cjbanning: (St. Thomas)
Okay, returning to the train of thought inspired by Roger Olson's thoughts on universalism (if you haven't been following along, he's not sympathetic), I'm particular interested, for the moment, in these passages:
I also evaluate the seriousness of universalism by its context–viz., why does the person affirm it? If universalism is evidence of a denial of God’s wrath and/or human sinfulness, then it is much more serious. Barth’s universalism (yes, I believe Karl Barth was a universalist and I’ll post a message here about why later) did not arise out of those denials which is why he didn’t like the appellation “universalist.” The term is usually associated with liberal theology. In that case, as part of an overall liberal/modernist theology, I consider it very serious indeed.

[. . .]

When universalism is believed on biblical grounds (as in The Evangelical Universalist by Gregory McDonald–a pseudonym), it is much less serious than when it is believed as part of a liberal theology that denies the wrath of God and the sinfulness of all human beings (except Jesus Christ, of course).

[. . .]

There is egregious error and there is simple error. One kind of universalism (based on denial of God’s wrath and human sinfulness) is egregious error. Another kind (based on confusion about God’s love requiring his overriding free will) is simple error.
I'm not a universalist, of course, but I am a modernist or a liberal theologian? I certainly don't think I'm a modernist, at least not by the definition given by D.A. Carson in Becoming Conversant with the Emerging Church:
Modernism is often pictured as pursuing truth, absolutism, linear thinking, rationalism, certainty, the cerebral as opposed to the affective which in turn breeds arrogance, inflexibility, a lust to be right, the desire to control. Postmodernism, by contrast, recognizes how much of what we know is shaped by the culture in which we live, is controlled by emotions and aesthetics and heritage, and in fact can only be intelligently held as part of a common tradition, without overbearing claims to be true or right. Modernism tries to find unquestioned foundations on which to build the edifice of knowledge and then proceeds with methodological rigor; postmodernism denies that such foundations exist (it is antifoundational) and insists that we come to know things in many ways, not a few of them lacking in rigor. Modernism is hard-edged and, in the domain of religion, focuses on truth versus error, right belief, confessionalism; postmodernism is gentle and, in the domain of religion, focuses on relationships, love, shared tradition, integrity in discussion.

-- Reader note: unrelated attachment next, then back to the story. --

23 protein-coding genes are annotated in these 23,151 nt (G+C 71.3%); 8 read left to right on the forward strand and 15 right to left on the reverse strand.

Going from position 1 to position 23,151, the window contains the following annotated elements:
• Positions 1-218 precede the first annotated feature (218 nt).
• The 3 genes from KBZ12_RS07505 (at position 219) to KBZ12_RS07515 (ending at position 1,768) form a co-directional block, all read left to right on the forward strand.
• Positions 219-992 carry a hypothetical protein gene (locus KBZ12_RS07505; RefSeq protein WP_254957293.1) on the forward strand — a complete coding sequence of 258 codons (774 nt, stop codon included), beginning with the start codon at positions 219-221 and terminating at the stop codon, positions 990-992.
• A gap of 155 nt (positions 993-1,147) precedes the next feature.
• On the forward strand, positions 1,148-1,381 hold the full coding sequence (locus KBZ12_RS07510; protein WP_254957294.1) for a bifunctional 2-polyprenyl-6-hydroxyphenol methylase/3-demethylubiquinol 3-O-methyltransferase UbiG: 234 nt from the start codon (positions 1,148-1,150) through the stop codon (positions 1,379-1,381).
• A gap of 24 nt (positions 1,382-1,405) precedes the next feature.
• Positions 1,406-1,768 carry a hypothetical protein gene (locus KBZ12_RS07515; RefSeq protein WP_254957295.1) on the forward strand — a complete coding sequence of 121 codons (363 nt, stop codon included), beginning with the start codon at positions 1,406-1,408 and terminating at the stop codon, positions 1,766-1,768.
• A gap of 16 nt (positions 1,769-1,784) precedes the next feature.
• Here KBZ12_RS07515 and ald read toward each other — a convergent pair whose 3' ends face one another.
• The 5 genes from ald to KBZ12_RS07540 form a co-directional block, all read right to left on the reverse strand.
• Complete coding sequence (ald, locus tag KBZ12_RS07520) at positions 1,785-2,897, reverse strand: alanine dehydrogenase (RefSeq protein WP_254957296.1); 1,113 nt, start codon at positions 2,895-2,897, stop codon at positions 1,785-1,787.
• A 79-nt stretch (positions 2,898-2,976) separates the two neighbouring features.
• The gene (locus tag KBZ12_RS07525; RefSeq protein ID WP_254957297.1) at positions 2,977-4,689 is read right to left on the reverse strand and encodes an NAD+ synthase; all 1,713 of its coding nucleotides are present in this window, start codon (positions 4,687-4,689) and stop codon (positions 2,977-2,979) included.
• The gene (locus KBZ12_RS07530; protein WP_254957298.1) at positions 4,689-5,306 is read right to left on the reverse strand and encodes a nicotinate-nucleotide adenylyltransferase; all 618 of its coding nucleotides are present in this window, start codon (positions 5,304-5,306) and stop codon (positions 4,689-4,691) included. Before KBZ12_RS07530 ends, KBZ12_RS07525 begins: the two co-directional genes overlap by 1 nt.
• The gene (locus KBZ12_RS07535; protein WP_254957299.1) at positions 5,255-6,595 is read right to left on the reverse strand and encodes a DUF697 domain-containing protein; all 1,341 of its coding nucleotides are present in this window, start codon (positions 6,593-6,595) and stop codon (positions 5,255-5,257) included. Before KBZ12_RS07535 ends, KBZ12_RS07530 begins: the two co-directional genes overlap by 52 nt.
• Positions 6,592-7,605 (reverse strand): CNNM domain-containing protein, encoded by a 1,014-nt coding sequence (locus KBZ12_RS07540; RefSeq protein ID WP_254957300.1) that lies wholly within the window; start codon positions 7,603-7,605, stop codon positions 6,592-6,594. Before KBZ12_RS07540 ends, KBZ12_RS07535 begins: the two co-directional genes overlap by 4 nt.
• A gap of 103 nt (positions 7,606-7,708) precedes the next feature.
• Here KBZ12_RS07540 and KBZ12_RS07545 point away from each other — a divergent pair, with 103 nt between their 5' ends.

Am I liberal? Well, I'm certainly not illiberal. I've recently stopped identifying as a liberal theologian, deciding to instead to identify as a "post/liberal" theologian (even as I don't yet claim even a simplistic mastery of what that means). From the Wikipedia article on post-liberal theology: